According to a strong and unrestricted version of the principle of sufficient reason, everything that exists or occurs has a sufficient reason for its existence or occurrence, where sufficient reasons are taken to entail or necessitate the existence or occurrence of the entity in question. For our purposes, call this version PSR.
Peter van Inwagen famously argued that PSR is implausible, as it entails that everything exists or occurs of metaphysical necessity, and that this is absurd (since many things seem to be contingent and not necessary). Call this the PvI objection. Now people tend to react to the PvI objection in one of three ways:
(i) Hold on to PSR, while accepting that it entails everything exists or occurs of metaphysical necessity.
(ii) Restrict PSR so as to make conceptual space for things to occur contingently.
(iii) Reject PSR in order to make conceptual space for things to occur contingently.
However, it seems to me that there is another option:
(iv) Hold on to PSR and its implication that everything exists or occurs of metaphysical necessity, but deny that it entails that everything exists in our universe exists or occurs of necessity in all universes.
To motivate this option, note that the PvI objection gets most of its bite by assuming that
1. Our universe is the only universe that exists at the actual world.For then it seems to follow from (1) and the PvI objection that
2. Whatever exists or occurs in our universe at the actual world exists or occurs in all possible universes at all possible worlds.However, if it's possible that there is a multiverse comprising an infinite number of universes (where these are sufficiently diverse so as to capture our modal intuitions about the space of metaphysical possibilities), then this inference doesn't go through.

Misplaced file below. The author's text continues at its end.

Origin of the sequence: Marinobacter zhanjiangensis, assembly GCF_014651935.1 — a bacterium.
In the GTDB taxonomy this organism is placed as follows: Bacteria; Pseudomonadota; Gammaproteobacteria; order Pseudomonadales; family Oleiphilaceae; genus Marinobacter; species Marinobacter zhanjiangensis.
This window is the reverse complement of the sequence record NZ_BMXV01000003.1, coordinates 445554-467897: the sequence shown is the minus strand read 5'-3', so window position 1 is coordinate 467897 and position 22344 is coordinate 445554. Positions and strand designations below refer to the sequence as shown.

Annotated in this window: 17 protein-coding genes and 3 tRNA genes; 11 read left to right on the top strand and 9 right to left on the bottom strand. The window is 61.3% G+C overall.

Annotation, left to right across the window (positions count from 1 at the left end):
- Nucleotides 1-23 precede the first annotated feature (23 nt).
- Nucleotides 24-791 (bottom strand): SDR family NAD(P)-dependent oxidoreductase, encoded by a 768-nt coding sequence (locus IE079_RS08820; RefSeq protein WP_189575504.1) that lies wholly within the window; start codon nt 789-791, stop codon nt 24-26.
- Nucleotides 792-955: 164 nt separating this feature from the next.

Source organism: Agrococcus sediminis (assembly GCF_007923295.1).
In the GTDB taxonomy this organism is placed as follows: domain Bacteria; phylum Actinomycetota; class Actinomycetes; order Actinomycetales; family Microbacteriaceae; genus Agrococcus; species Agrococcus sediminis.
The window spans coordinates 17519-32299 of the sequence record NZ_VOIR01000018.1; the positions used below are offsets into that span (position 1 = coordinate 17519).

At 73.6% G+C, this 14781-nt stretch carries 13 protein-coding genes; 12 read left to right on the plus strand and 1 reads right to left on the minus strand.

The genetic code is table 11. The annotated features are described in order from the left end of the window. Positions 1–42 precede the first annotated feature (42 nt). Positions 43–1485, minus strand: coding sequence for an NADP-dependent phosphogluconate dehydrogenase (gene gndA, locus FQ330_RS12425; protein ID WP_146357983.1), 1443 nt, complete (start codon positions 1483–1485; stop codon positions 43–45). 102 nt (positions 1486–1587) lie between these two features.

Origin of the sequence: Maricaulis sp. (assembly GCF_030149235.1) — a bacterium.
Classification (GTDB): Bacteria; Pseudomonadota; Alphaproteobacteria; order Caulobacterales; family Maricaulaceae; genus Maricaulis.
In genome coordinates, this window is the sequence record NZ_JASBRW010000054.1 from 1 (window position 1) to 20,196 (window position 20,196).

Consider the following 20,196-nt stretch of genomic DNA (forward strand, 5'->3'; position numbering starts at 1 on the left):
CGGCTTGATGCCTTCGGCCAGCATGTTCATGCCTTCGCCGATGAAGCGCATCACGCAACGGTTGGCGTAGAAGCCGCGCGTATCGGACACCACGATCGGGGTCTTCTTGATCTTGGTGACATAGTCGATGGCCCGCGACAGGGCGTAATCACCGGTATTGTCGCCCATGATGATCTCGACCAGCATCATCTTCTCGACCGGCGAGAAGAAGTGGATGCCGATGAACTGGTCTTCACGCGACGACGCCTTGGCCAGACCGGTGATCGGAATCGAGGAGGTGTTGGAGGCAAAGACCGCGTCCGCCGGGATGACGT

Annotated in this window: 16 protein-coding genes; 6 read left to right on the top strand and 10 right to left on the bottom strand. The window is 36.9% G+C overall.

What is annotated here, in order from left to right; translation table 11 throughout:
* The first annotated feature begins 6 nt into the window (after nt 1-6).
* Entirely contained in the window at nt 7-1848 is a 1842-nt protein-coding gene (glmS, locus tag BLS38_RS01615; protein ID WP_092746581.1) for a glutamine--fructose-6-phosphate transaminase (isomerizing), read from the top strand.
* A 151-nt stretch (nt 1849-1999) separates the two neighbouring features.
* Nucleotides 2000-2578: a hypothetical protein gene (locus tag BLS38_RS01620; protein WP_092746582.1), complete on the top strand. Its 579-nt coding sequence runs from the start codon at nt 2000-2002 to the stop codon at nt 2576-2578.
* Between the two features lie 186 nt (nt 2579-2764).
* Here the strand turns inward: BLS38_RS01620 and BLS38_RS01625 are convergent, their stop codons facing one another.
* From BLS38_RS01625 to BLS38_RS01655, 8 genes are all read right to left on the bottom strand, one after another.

Option (iv) exploits the epistemic possibility of a multiverse of the sort sketched above to block the inference from (1) and the PvI objection to (2). Those who take this option grant that PSR entails that everything exists or occurs of metaphysical necessity, in the sense that the multiverse at the actual world exists at all possible worlds. However, they deny that all that exists or occurs in our tiny corner of the multiverse exists or occurs at all other universes within the multiverse. In this way, they deflate the epistemic significance of the intuition of contingency that gives the PvI objection its bite. By choosing option (iv), then, one can have one's explanatory cake and eat it, too.
I'm not saying that option (iv) doesn't raise questions of its own. (E.g., does it commit one to Lewisian modal realism and/or counterpart theory? Etc., etc.). All I'm saying is that (iv) is an option that's no worse off than the others, and that it's not clear that it fares worse than PvI's option in terms of a theoretical cost-benefit analysis between the respective views. At a minimum, it's an option that deserves more consideration than it has hitherto received.
Review of Benton, Hawthorne and Rabinowitz (eds.), Knowledge, Belief, and God: New Insights in Religious Epistemology
Ryan Byerly reviews the book for NDPR .
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